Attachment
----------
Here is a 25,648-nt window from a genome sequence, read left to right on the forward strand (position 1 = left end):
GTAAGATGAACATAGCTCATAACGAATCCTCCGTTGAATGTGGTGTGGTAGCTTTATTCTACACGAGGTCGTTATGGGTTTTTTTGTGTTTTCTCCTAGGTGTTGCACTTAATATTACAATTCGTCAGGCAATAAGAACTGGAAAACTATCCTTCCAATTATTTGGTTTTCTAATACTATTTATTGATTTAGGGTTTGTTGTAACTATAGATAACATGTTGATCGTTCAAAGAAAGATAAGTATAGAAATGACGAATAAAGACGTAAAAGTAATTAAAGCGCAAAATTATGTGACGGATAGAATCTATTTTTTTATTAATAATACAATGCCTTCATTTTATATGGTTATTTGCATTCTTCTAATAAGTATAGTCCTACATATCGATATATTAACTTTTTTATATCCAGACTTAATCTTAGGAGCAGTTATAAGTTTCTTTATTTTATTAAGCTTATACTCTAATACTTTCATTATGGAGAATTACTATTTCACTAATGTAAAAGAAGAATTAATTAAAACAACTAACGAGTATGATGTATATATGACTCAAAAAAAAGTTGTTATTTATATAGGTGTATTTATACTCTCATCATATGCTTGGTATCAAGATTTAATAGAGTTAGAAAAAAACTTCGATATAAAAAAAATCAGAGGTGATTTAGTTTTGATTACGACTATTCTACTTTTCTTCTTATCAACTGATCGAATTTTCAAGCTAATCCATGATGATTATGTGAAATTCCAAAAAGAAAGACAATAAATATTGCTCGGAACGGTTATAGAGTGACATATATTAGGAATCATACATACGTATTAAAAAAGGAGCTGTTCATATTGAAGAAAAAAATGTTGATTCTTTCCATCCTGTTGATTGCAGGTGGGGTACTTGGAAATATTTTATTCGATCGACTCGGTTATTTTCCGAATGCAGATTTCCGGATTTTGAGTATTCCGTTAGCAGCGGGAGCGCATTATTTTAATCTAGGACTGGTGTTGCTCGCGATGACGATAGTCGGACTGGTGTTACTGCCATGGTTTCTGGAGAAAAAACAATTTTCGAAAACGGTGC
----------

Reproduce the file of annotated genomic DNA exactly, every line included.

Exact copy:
Here is a 25,648-nt window from a genome sequence, read left to right on the forward strand (position 1 = left end):
GTAAGATGAACATAGCTCATAACGAATCCTCCGTTGAATGTGGTGTGGTAGCTTTATTCTACACGAGGTCGTTATGGGTTTTTTTGTGTTTTCTCCTAGGTGTTGCACTTAATATTACAATTCGTCAGGCAATAAGAACTGGAAAACTATCCTTCCAATTATTTGGTTTTCTAATACTATTTATTGATTTAGGGTTTGTTGTAACTATAGATAACATGTTGATCGTTCAAAGAAAGATAAGTATAGAAATGACGAATAAAGACGTAAAAGTAATTAAAGCGCAAAATTATGTGACGGATAGAATCTATTTTTTTATTAATAATACAATGCCTTCATTTTATATGGTTATTTGCATTCTTCTAATAAGTATAGTCCTACATATCGATATATTAACTTTTTTATATCCAGACTTAATCTTAGGAGCAGTTATAAGTTTCTTTATTTTATTAAGCTTATACTCTAATACTTTCATTATGGAGAATTACTATTTCACTAATGTAAAAGAAGAATTAATTAAAACAACTAACGAGTATGATGTATATATGACTCAAAAAAAAGTTGTTATTTATATAGGTGTATTTATACTCTCATCATATGCTTGGTATCAAGATTTAATAGAGTTAGAAAAAAACTTCGATATAAAAAAAATCAGAGGTGATTTAGTTTTGATTACGACTATTCTACTTTTCTTCTTATCAACTGATCGAATTTTCAAGCTAATCCATGATGATTATGTGAAATTCCAAAAAGAAAGACAATAAATATTGCTCGGAACGGTTATAGAGTGACATATATTAGGAATCATACATACGTATTAAAAAAGGAGCTGTTCATATTGAAGAAAAAAATGTTGATTCTTTCCATCCTGTTGATTGCAGGTGGGGTACTTGGAAATATTTTATTCGATCGACTCGGTTATTTTCCGAATGCAGATTTCCGGATTTTGAGTATTCCGTTAGCAGCGGGAGCGCATTATTTTAATCTAGGACTGGTGTTGCTCGCGATGACGATAGTCGGACTGGTGTTACTGCCATGGTTTCTGGAGAAAAAACAATTTTCGAAAACGGTGC